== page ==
Those Were The Days

When Graham and Linda Dean bought Bridge Cottage, the Bridge Cafť, a large shed and one petrol pump in 1955 they took on more than they bargained for.

The old cottage had peeling wallpaper, roof tiles you had to adjust when it rained, and a flagstone floor that was liable to flooding in winter. All domestic water had to be hand-pumped from a 40 foot well. The outside toilet was a flimsy affair and soon blew away in some strong winds. As for the drainage, they had no idea where the contents went as the previous owner had declared it was ďa mystery.Ē But Graham and Linda solved the mystery when they found the pigs next door were wallowing in it. They used Elsan toilets for a long time.

Graham had his own vehicle repair business in the shed that he called Bridge Garage. Buried behind the shed the Deans discovered a cache of food, probably forgotten black market goods hidden by Henry Slater in World War 2. It was Henry who opened the Bridge Cafť during the war, in an annexe behind the cottage. Linda kept it on. The Deans added another petrol pump and a little kiosk to the side of the cottage where you could buy sweets and cigarettes as well as pay for your petrol. They also obtained permission to build a proper garage, and on the domestic front they fitted a deep well pump.

With the addition of two self-drive hire cars to the garage side, things were just getting going when the Suez crisis in 1956 led to a slump in oil and petrol rationing. Business did not look good until Graham had the bright idea to join the latest trend and breed minks for the fur trade. He started with six minks and finished up with a hundred kept in cages behind the garage. Feeding and killing them was another matter. They ate scraps that Graham collected in his ex-post office van from various butchers, slaughterhouses and food factories that took him as far as Shepton Mallett. The minks were killed in a box fed with carbon monoxide from a car exhaust, skinned, and the skins sold to the Hudson Bay Company in London for £20-£30 apiece.

That was fine but sometimes the animals escaped and usually went next door to the Kingís Head, to the annoyance of Cecil Newton. Graham found it best to use raw liver to tempt them back. Once, when Graham was off round the pub after a fugitive mink with a handful of liver, he startled a motorcyclist at the pumps waiting to be served. The customer was horrified to see the garage proprietorís hand dripping blood! Graham hastily explained that he couldnít serve until he had caught an animal that was loose. The motorcyclist just had to wait and ponder on the mysterious ways of country folk.

With the end of the petrol crisis things began to look up. After a while Linda gave up the cafť and concentrated on the seasonal B&B, using the annexe as their living area. That left 3 bedrooms for letting and a lounge for guests in the cottage. Sometimes motorists stranded in the night would knock them up for petrol, which they didnít appreciate, so they would leave a gallon can filled ready. Regulars knew to take the can and leave the money, but one time some soldiers took the can, left some money but came back and took that too, so that was the end of that.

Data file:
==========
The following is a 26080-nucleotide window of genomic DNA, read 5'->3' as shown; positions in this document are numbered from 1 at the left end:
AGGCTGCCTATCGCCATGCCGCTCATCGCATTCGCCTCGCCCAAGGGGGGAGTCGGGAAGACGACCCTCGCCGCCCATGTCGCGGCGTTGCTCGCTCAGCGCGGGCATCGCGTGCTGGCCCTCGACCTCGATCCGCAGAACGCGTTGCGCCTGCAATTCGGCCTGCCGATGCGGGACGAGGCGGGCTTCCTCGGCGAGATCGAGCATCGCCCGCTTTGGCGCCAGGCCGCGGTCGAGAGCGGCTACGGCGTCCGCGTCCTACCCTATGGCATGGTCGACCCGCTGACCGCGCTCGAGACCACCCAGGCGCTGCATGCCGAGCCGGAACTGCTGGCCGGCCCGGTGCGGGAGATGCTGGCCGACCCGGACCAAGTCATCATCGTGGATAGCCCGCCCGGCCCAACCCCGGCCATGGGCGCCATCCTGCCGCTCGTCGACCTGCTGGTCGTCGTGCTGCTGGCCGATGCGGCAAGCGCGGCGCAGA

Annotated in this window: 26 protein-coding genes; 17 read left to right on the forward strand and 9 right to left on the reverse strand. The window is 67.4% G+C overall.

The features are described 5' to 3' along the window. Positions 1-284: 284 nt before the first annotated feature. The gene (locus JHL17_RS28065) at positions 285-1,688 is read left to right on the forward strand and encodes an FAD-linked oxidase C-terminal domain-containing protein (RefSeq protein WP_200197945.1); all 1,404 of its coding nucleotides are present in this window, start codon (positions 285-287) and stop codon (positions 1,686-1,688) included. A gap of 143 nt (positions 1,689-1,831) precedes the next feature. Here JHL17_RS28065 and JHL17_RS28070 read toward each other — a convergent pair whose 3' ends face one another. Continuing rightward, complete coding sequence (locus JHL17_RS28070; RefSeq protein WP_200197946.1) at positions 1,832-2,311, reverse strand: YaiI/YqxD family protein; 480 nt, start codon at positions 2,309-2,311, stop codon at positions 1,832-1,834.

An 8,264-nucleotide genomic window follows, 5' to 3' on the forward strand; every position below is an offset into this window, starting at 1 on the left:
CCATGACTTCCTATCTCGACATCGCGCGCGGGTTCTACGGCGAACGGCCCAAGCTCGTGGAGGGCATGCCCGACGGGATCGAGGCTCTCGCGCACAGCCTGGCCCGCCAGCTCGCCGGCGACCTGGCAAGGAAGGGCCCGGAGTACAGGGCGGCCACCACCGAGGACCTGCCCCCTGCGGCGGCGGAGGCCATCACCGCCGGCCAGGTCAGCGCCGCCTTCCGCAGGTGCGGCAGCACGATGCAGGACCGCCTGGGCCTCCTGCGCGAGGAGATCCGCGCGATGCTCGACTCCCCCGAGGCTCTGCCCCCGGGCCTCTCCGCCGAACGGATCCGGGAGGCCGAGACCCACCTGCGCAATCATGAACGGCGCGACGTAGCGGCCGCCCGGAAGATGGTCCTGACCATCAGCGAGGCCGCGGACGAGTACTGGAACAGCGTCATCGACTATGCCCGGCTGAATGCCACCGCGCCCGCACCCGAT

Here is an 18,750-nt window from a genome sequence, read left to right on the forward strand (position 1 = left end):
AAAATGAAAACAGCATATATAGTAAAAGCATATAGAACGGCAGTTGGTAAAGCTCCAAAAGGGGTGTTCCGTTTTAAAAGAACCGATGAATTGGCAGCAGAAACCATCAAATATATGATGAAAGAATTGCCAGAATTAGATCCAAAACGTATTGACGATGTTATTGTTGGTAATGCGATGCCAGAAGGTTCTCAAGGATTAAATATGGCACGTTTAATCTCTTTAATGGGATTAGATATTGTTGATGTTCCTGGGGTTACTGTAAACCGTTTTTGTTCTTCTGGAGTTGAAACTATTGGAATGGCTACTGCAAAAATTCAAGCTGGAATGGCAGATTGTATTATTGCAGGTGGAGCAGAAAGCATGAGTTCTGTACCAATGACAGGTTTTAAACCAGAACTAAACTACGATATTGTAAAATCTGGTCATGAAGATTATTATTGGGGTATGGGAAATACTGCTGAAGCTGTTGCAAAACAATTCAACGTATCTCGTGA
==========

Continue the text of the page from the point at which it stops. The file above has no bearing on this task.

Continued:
Helping out in a crisis is part of village life and Grahamís skills and tools made him invaluable. Freeing a cow with its head stuck between some iron bars is a hard task at the best of times, but in the middle of a field on a dark and cold, snowy winterís night it has to be almost heroic. However, towing his oxyacetylene welding gear and cutters behind the farmerís pick-up across the snow-covered field, Graham reached the poor cow. Using the pick-ups headlights to see by, he managed to cut through the bars as Francis Crossman, the farmer, held the animal. Once free the cow was none the worse for its ordeal.

By the big freeze of the winter of 1962/63, the Deans were getting their domestic water from Clump Farm and the pipe that served Bridge Cottage was buried in the structure of the bridge. The water pipe froze that bad winter and Graham and Linda were without water for several weeks, so Mr Stratton, the farmer, supplied them with water in churns.

In 1971 a new phase in the life of the Dean family started. They moved out of Chitterne to Deptford, but they still owned Bridge Cottage and the garage. It was business as usual at the garage for Graham but the cottage and petrol pump were let to a series of tenants. Their first tenant was Ron Clarke, his French wife and their much-loved cat. One day a passing car struck this cat and it dashed off and hid in one of the storm drain outlets in the little field opposite the cottage. Graham tried to get the cat out, but failed. Ron rescued it when he returned from work but it died. Graham saw him rush off late in the evening that same day, and on asking Mrs Clarke where he had gone, was told that he was taking the catís body to a taxidermist as they were getting the cat stuffed. Sure enough, Graham soon saw the finished stuffed cat, but it never looked right to him and Linda thought its eyes were all wrong!

There were very few dull moments in those days, but every era ends. In 1996 Bridge Cottage was sold and in 2000 Graham closed his business at Bridge Garage.